Why Fraternities Haze

Fraternities are some of the most exclusive organizations at any University, and Penn is no exception. Everybody knows about ΨΥ and ΒΘΠ and ΞΦΚ. And every year, thousands of new students at Penn rush to these houses hoping to become one of the privileged brothers. But to do so, they must go through a grueling pledging process. Many brothers affectionately refer to these attempts to weed out the weaklings as “hazing.”

Since the disbanding of Beyond Hazing, a campus organization formed to crusade against such activities, hazing has been on the upswing once again. The Punch Bowl sat down with Brad from ΒΓΑΔ to investigate why fraternities haze their prospective members.

“Well, we don’t haze. But if we did engage in some initiation activities, it’s because fraternities are about camaraderie and loyalty. I would do anything for any one of my brothers, and our organization must ensure that new brothers feel the same. More than anything, it’s a tradition that brings us closer together. We do it as our brothers before us did, as their brothers before them did. That’s the best reason to do anything.”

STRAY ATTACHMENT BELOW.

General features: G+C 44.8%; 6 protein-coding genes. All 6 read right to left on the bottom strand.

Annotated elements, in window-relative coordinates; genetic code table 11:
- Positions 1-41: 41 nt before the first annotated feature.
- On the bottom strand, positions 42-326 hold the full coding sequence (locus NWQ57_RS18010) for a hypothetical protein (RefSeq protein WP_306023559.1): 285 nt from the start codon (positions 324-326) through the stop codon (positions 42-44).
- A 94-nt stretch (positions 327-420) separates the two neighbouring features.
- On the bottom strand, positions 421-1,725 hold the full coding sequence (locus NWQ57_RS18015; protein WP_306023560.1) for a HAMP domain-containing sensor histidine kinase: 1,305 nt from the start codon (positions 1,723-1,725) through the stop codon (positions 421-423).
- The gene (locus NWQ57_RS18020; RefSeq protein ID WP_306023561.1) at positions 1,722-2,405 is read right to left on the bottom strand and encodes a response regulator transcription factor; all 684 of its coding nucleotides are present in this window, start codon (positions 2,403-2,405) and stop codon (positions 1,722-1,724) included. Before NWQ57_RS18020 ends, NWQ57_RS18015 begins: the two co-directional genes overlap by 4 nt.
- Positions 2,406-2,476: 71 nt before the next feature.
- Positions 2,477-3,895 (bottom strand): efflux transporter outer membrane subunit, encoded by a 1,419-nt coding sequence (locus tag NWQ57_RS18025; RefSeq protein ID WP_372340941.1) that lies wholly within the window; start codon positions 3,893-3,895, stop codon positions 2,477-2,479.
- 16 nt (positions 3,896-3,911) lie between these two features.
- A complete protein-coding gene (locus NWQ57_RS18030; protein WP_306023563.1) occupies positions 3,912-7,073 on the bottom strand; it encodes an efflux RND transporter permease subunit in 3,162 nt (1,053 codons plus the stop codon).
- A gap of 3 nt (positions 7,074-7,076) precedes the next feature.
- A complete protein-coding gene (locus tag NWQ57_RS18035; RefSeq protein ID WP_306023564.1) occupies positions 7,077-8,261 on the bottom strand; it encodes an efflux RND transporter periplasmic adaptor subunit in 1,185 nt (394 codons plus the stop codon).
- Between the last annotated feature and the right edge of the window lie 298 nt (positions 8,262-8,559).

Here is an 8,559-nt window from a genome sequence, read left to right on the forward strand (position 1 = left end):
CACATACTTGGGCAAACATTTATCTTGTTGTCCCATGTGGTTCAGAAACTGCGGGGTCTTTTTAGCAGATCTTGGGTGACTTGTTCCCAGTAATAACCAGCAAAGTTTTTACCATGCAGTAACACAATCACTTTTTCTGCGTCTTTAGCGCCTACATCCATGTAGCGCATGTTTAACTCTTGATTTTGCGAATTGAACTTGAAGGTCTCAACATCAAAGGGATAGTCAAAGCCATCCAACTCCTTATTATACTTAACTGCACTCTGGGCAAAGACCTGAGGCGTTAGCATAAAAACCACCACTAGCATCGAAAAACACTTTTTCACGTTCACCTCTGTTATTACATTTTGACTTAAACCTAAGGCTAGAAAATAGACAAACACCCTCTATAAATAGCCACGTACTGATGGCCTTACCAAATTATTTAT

When asked why less severe pledging traditions were not used instead, Brad responded brusquely. “It would be a slap in the face to brothers like me who went through the hazing. It is simply unfair. I risked my sanity and dignity and health, all so I could be a proud member of ΒΓΑΔ. Ending hazing would be synonymous to forgiving student loan debt or universalizing health care – insulting those who work hard at their investment banking firms to pay off their debts and earn their healthcare.”

Others members of ΒΓΑΔ had different reasons to support hazing.

“I mean, everyone says hazing is ‘an abuse of power’ and ‘degrading,” Said Gus, a new pledge. “I’m like, that’s the point? Call me a beta male that will never amount to anything. Take me to your secret basement dungeon. What are you going to do? Haze me more?”

“Exactly” Chimed in Brad. “Hazing is a healthy part of the fraternity experience, that allows our pledges to push themselves to limits they’ve never reached before. Good job, Gus. You get to sleep indoors tonight.”

From this mixed ethnographic study of two fraternity brothers, the Punch Bowl editorial team can hypothesize that fraternities haze due to a blend of psychosocial, socio-behavioral, and psychosexual motivations. Until next time!

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